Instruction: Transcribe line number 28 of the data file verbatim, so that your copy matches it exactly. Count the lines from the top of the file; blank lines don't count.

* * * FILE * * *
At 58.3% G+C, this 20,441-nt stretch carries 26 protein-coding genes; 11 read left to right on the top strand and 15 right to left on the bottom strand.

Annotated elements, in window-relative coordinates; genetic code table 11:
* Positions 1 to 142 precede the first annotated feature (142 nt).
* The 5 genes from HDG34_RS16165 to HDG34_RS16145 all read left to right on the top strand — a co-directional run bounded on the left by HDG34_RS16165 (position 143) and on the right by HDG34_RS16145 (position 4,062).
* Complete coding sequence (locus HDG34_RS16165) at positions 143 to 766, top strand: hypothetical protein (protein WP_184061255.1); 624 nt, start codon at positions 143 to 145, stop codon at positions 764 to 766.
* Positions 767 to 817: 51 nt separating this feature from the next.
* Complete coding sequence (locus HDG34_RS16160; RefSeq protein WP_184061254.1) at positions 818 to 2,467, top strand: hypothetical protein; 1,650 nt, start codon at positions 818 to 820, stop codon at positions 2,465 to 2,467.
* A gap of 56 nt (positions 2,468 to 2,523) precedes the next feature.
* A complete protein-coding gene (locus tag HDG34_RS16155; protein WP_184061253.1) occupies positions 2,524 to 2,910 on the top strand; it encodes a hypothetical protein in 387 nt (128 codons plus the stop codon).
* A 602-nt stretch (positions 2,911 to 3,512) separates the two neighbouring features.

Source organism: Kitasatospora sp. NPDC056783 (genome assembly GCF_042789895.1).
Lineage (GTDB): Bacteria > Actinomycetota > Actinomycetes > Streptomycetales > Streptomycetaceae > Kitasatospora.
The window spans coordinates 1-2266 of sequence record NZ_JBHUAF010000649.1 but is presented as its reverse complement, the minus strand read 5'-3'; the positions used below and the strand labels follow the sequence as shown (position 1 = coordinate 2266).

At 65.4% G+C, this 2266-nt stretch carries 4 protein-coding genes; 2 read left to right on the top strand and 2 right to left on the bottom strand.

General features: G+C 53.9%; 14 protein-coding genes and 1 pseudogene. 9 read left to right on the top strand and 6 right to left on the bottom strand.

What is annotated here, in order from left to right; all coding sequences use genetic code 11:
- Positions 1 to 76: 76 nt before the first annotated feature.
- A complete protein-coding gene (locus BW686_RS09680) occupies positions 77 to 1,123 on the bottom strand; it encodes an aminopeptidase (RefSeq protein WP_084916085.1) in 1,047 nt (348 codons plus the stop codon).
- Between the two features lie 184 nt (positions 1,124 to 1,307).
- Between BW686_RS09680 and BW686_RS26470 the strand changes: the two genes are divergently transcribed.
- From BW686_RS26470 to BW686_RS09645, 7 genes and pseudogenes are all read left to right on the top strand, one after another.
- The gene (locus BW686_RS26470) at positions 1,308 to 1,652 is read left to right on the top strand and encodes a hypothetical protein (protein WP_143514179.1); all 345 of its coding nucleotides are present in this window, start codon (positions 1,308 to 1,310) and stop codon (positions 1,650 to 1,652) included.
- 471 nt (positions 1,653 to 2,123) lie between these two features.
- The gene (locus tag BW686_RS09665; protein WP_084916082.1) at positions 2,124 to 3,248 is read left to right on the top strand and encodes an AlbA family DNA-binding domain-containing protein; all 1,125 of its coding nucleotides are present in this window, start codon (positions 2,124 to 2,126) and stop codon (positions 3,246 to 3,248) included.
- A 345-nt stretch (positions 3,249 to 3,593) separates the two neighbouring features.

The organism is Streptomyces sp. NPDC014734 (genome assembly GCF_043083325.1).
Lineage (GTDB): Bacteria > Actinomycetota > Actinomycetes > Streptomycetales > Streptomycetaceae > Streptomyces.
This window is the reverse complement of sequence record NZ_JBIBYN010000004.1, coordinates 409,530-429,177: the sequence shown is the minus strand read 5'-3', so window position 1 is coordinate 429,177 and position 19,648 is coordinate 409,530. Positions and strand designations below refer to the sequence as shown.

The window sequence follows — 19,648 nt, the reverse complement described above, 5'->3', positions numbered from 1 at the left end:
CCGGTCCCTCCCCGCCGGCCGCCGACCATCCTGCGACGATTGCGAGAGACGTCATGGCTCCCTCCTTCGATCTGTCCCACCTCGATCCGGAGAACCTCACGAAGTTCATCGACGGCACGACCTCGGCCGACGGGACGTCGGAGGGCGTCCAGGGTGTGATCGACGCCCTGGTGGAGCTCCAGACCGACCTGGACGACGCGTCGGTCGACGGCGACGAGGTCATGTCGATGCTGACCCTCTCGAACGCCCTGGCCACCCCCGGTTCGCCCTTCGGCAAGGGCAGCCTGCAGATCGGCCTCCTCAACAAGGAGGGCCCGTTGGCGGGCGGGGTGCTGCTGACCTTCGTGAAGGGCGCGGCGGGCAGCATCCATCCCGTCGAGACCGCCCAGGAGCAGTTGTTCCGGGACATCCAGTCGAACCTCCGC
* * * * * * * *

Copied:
This window is the reverse complement of sequence record NZ_JBIBYN010000004.1, coordinates 409,530-429,177: the sequence shown is the minus strand read 5'-3', so window position 1 is coordinate 429,177 and position 19,648 is coordinate 409,530. Positions and strand designations below refer to the sequence as shown.